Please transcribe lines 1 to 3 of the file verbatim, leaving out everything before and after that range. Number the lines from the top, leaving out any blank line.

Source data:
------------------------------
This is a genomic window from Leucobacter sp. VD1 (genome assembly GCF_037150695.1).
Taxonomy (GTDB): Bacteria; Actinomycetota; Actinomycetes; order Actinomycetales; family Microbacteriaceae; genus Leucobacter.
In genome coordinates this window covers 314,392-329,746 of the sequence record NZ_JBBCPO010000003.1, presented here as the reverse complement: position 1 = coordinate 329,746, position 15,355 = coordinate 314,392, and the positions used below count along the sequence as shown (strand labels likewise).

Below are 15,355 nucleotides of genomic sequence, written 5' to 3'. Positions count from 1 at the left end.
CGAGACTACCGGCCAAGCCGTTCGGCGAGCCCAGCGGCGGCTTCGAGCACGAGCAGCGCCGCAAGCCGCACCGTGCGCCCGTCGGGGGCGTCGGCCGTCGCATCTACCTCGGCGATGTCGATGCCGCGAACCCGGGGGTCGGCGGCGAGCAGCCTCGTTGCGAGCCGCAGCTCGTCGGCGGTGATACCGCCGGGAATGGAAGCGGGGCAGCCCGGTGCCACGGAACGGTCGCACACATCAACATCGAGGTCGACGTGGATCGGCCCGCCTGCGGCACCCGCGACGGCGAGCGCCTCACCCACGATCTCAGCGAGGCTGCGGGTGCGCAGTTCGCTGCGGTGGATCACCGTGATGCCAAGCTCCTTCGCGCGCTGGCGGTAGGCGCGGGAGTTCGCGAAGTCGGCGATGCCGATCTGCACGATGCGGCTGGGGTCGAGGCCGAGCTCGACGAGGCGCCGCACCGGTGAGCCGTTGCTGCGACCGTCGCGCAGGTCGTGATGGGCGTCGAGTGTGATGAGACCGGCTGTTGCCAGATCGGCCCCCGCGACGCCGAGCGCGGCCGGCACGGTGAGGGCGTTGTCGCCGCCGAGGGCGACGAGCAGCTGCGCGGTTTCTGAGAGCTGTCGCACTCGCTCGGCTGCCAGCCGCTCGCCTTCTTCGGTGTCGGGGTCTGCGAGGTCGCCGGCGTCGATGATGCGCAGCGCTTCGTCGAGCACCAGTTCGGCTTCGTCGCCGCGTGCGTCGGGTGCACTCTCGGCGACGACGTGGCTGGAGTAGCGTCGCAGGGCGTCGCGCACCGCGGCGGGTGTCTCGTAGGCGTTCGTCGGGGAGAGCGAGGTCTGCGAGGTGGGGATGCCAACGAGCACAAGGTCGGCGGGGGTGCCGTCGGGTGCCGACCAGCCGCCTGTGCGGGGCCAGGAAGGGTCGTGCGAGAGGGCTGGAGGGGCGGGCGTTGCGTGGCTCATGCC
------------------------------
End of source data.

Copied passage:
This is a genomic window from Leucobacter sp. VD1 (genome assembly GCF_037150695.1).
Taxonomy (GTDB): Bacteria; Actinomycetota; Actinomycetes; order Actinomycetales; family Microbacteriaceae; genus Leucobacter.
In genome coordinates this window covers 314,392-329,746 of the sequence record NZ_JBBCPO010000003.1, presented here as the reverse complement: position 1 = coordinate 329,746, position 15,355 = coordinate 314,392, and the positions used below count along the sequence as shown (strand labels likewise).